Students are more engaged when they’re talking and moving around, says math teacher Michelle Russell. “I won’t lie – it’s hard. But I believe a louder class that’s somewhat engaged in the concept is better than a quiet one.” She rates three engagement strategies she’s tried.
Without good math fact recall, many students become discouraged about building math knowledge and solving equations. Kathleen Palmieri uses song and movement to engage fifth graders in computation fluency. Watch the music and exercise videos that are hits with her kids.
This fall with some tweaks and fresh online tools and resources, Halloween can be fun and packed with learning. Check out MiddleWeb’s updated resource collection for ideas across the content areas.
Making her first forays into using AI in lesson planning, NBCT Kathleen Palmieri is amazed at ChatGPT’s grade level suggestions based on lesson plan objectives. Follow along as she shows how the chatbot developed math and social studies material attuned to her fifth graders.
Teacher and coach Mona Iehl shows how using one high quality math task enables educators to better meet all students’ needs without the alienating effects of some differentiation strategies such as ability grouping or creating activities at varying degrees of difficulty.
Michelle Russell starts the year with math activities that refresh skills and show students that her class will be welcoming to those with math anxiety. Multiplication refreshers, coloring books, Polaroids and shooting hoops help develop a supportive community.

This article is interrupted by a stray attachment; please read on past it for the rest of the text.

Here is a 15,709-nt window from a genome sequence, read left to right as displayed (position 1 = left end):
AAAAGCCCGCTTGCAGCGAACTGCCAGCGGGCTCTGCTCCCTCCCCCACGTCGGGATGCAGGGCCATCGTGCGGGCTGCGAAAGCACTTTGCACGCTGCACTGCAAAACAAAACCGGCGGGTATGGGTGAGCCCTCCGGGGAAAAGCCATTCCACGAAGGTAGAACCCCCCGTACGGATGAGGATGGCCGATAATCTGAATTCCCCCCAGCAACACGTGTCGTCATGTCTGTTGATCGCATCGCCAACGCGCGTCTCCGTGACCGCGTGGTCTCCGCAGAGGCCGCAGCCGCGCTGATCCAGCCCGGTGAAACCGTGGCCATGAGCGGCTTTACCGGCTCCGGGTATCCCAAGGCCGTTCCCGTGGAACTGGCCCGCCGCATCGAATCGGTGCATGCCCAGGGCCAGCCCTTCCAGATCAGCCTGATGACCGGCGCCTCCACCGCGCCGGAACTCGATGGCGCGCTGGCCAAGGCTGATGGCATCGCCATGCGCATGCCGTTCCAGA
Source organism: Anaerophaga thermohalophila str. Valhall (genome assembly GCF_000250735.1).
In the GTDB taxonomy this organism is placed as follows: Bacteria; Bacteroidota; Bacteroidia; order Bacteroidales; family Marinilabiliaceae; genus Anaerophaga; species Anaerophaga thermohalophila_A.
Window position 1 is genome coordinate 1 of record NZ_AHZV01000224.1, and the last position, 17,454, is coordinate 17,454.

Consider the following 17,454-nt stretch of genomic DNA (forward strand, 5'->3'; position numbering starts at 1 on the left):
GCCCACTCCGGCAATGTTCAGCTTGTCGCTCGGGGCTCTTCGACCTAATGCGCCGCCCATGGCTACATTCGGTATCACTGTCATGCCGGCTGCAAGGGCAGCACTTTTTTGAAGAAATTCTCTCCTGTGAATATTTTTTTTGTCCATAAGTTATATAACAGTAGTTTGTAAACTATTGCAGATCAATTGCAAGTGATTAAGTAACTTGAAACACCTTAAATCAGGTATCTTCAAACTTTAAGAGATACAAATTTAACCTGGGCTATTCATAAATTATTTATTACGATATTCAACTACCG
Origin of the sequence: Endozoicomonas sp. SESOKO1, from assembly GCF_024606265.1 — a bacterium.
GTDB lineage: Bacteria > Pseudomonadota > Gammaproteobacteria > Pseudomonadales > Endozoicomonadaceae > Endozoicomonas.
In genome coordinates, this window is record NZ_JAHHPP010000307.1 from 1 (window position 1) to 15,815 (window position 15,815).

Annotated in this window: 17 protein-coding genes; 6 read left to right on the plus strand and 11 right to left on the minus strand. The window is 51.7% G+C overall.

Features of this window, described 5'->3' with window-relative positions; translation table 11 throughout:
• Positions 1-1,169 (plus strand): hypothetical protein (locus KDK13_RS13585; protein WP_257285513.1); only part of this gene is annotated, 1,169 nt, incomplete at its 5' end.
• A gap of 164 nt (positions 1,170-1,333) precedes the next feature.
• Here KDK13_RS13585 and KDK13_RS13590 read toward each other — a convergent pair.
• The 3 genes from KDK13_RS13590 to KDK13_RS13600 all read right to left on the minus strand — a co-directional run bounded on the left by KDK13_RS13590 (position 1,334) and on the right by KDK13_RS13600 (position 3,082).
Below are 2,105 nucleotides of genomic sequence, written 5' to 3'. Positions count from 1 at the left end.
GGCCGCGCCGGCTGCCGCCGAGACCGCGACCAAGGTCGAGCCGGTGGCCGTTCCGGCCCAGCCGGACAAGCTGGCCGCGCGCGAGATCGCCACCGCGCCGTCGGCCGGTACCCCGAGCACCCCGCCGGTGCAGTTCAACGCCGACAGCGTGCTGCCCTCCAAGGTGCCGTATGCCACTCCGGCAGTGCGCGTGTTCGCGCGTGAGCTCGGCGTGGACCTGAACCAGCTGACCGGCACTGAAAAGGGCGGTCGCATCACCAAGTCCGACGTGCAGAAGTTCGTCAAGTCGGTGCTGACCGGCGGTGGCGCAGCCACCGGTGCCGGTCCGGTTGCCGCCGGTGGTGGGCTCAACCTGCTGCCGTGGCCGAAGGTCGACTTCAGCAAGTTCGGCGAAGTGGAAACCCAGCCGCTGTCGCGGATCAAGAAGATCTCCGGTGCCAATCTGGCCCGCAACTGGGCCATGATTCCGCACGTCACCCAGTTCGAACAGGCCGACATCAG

Mona Iehl’s Word Problem Workshop lesson plan helped her realize that teaching math was just like teaching everything else. You have to allow students to bring themselves to the work – letting them use what they know and are able to do to figure things out. Then you step in.
If you’re looking for a book to guide your community of educators in collaborative reflections on math practice, Nicora Placa’s book will give you the tools. The practices will jump off the page with ready-to-use protocols and debrief questions, writes math educator Mona Iehl.
We have a severe shortage of tech workers that’s growing geometrically. Today, women make up just 27% of people in STEM careers. How do we finally get girls fully engaged in STEM? Anne Jolly shares a series of questions and tips that can guide STEM teachers and school leaders.
The best tool in your classroom is YOU, the teacher. You’re the listener, questioner, connector. With summer at hand, math teacher Mona Iehl shares ways to prep yourself for next year. Relax, yes. Then reflect on what you’ve learned and envision a few manageable new approaches.